Skip to main content
×
Home
    • Aa
    • Aa
  • Get access
    Check if you have access via personal or institutional login
  • Cited by 5
  • Cited by
    This article has been cited by the following publications. This list is generated based on data provided by CrossRef.

    2015. Evolutionary Criminology.


    Lawrence, Claire and Hutchinson, Laura 2014. The impact of non-aggressive behaviour early in aggressive interactions: Sex differences in direct and indirect aggression in response to provocation. British Journal of Psychology, Vol. 105, Issue. 1, p. 127.


    Nivette, Amy E. Eisner, Manuel Malti, Tina and Ribeaud, Denis 2014. Sex differences in aggression among children of low and high gender inequality backgrounds: A comparison of gender role and sexual selection theories. Aggressive Behavior, Vol. 40, Issue. 5, p. 451.


    Wilkowski, Benjamin M. Hartung, Cynthia M. Crowe, Sarah E. and Chai, Christopher A. 2012. Men don’t just get mad; they get even: Revenge but not anger mediates gender differences in physical aggression. Journal of Research in Personality, Vol. 46, Issue. 5, p. 546.


    Wood, J. C. 2011. A Change of Perspective: Integrating Evolutionary Psychology into the Historiography of Violence. British Journal of Criminology, Vol. 51, Issue. 3, p. 479.


    ×

Sexual selection does not provide an adequate theory of sex differences in aggression

  • Alice H. Eagly (a1) and Wendy Wood (a2)
  • DOI: http://dx.doi.org/10.1017/S0140525X09990264
  • Published online: 01 August 2009
Abstract
Abstract

Our social role/biosocial theory provides a more adequate account of aggression sex differences than does Archer's sexual selection theory. In our theory, these sex differences arise flexibly from sociocultural and ecological forces in interaction with humans' biology, as defined by female and male physical attributes and reproductive activities. Our comments elaborate our theory's explanations for the varied phenomena that Archer presents.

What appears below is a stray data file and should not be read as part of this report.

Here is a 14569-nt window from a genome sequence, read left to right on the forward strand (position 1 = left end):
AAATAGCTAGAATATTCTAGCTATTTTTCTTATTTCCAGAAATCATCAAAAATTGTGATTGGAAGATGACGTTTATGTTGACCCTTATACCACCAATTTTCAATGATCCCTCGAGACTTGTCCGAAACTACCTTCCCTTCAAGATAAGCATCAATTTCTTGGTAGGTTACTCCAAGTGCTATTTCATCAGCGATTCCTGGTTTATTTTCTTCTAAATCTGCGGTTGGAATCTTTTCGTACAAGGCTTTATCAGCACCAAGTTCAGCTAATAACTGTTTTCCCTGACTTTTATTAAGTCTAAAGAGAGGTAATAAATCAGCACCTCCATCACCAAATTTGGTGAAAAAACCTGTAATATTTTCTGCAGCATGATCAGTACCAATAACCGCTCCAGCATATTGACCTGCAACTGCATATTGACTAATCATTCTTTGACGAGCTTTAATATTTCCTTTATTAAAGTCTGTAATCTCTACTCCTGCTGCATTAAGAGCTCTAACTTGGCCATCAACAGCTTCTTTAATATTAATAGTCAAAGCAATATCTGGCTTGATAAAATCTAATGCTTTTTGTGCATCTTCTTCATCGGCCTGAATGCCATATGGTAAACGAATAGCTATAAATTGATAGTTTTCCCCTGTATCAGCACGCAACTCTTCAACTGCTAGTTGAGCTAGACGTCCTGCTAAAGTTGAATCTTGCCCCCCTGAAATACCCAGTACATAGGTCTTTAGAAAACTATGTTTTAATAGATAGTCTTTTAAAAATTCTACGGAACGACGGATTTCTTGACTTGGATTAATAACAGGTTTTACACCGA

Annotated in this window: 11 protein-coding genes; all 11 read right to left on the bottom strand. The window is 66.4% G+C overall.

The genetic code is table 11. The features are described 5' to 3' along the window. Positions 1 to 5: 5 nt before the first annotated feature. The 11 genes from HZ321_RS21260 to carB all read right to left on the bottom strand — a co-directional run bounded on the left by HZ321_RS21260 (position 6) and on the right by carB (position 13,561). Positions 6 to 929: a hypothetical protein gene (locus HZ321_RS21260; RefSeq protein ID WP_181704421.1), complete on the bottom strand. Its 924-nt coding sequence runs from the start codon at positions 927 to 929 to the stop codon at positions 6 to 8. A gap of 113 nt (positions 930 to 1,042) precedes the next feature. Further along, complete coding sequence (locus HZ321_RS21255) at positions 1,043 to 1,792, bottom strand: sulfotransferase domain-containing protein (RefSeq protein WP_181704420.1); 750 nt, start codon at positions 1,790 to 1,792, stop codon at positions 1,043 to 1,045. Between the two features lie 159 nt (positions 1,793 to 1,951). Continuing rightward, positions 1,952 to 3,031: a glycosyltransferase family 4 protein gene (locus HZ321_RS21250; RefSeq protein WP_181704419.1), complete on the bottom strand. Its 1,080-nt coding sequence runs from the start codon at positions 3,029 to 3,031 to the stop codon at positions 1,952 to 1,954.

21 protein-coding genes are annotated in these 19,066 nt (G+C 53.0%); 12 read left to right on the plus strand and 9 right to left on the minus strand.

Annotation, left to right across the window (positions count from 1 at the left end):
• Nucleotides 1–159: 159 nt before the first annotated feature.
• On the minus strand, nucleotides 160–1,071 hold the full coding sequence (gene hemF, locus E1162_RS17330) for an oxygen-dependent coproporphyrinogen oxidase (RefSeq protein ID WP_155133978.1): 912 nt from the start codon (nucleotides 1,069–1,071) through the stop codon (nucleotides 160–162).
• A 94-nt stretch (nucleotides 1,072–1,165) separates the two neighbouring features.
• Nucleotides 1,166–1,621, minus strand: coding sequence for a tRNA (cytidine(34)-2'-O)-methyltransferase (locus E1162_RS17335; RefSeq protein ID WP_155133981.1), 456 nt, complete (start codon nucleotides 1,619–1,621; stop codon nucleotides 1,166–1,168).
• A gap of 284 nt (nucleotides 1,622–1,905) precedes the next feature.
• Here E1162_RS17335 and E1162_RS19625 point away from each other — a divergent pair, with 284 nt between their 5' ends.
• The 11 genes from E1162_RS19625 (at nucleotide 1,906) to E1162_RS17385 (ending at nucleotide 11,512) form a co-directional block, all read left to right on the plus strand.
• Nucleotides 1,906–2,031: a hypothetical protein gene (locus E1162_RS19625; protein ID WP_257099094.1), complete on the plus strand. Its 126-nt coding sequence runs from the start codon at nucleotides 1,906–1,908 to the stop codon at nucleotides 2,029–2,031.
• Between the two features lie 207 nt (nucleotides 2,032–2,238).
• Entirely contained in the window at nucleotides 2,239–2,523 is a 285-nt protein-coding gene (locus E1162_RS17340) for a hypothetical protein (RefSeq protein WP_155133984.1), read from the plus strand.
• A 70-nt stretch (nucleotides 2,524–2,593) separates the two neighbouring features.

Copyright
Linked references
Hide All

This list contains references from the content that can be linked to their source. For a full set of references and notes please see the PDF or HTML where available.

J. Archer (2000a) Sex differences in aggression between heterosexual partners: A meta-analytic review. Psychological Bulletin 126:651–80.

J. Archer (2006b) Testosterone and human aggression: An evaluation of the challenge hypothesis. Neuroscience and Biobehavioral Reviews 30:319–45.

V. Bernal (2000) Equality to die for?: Women guerrilla fighters and Eritrea's cultural revolution. PoLAR: Political and Legal Anthropology Review 23:6176.

M. Biernat (2003) Toward a broader view of social stereotyping. American Psychologist 58:1019–27.

S. Guimond , A. Chatard , N. R. Branscombe , S. Brunot , A. P. Buunk , M. A. Conway , R. J. Crisp , M. Dambrun , M. Désert , D. M. Garcia , S. Haque , J.-P. Leyens , F. Lorenzi-Cioldi , D. Martinot , S. Redersdorff & V. Yzerbyt (2007) Culture, gender, and the self: Variations and impact of social comparison processes. Journal of Personality and Social Psychology 92:1118–34.

J. R. Lightdale & D. A. Prentice (1994) Rethinking sex differences in aggression: Aggressive behavior in the absence of social roles. Personality and Social Psychology Bulletin 20:3444.

J. M. Plavcan (2000) Inferring social behavior from sexual dimorphism in the fossil record. Journal of Human Evolution 39:327–44.

J. M. Plavcan & C. P. van Schaik (1997a) Interpreting hominid behavior on the basis of sexual dimorphism. Journal of Human Evolution 32:345–74.

J. M. Plavcan & C. P. van Schaik (2005) Canine dimorphism. Evolutionary Anthropology: Issues, News, and Reviews 2:208–14.

D. P. Schmitt , A. Realo , M. Voracek & J. Allik (2008) Why can't a man be more like a woman? Sex differences in Big Five personality traits across 55 cultures. Journal of Personality and Social Psychology 94:168–82.

W. Wood & A. H. Eagly (2002) A cross-cultural analysis of the behavior of women and men: Implications for the origins of sex differences. Psychological Bulletin 128:699727.

R. W. Wrangham , J. H. Jones , G. Laden , D. Pilbeam & N. Conklin-Brittain (1999) The raw and the stolen: Cooking and the ecology of human origins. Current Anthropology 40:567–77.

Recommend this journal

Email your librarian or administrator to recommend adding this journal to your organisation's collection.

Behavioral and Brain Sciences
  • ISSN: 0140-525X
  • EISSN: 1469-1825
  • URL: /core/journals/behavioral-and-brain-sciences
Please enter your name
Please enter a valid email address
Who would you like to send this to? *
×